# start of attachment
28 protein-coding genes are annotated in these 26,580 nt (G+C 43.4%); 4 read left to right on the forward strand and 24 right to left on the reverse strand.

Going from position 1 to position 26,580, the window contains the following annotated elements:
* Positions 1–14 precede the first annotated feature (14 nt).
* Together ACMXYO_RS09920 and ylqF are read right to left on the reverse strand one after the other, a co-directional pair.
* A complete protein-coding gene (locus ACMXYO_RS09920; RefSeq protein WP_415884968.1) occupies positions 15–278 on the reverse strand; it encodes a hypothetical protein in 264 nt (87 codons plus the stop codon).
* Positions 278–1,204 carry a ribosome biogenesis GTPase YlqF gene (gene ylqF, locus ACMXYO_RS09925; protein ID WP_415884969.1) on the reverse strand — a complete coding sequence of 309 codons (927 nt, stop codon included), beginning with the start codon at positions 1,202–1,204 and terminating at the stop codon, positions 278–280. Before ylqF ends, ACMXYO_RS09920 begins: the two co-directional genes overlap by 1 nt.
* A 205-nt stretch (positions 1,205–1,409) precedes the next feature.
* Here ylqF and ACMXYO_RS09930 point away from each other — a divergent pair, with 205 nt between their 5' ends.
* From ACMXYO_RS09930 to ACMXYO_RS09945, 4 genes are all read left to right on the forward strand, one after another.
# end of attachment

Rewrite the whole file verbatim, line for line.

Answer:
28 protein-coding genes are annotated in these 26,580 nt (G+C 43.4%); 4 read left to right on the forward strand and 24 right to left on the reverse strand.

Going from position 1 to position 26,580, the window contains the following annotated elements:
* Positions 1–14 precede the first annotated feature (14 nt).
* Together ACMXYO_RS09920 and ylqF are read right to left on the reverse strand one after the other, a co-directional pair.
* A complete protein-coding gene (locus ACMXYO_RS09920; RefSeq protein WP_415884968.1) occupies positions 15–278 on the reverse strand; it encodes a hypothetical protein in 264 nt (87 codons plus the stop codon).
* Positions 278–1,204 carry a ribosome biogenesis GTPase YlqF gene (gene ylqF, locus ACMXYO_RS09925; protein ID WP_415884969.1) on the reverse strand — a complete coding sequence of 309 codons (927 nt, stop codon included), beginning with the start codon at positions 1,202–1,204 and terminating at the stop codon, positions 278–280. Before ylqF ends, ACMXYO_RS09920 begins: the two co-directional genes overlap by 1 nt.
* A 205-nt stretch (positions 1,205–1,409) precedes the next feature.
* Here ylqF and ACMXYO_RS09930 point away from each other — a divergent pair, with 205 nt between their 5' ends.
* From ACMXYO_RS09930 to ACMXYO_RS09945, 4 genes are all read left to right on the forward strand, one after another.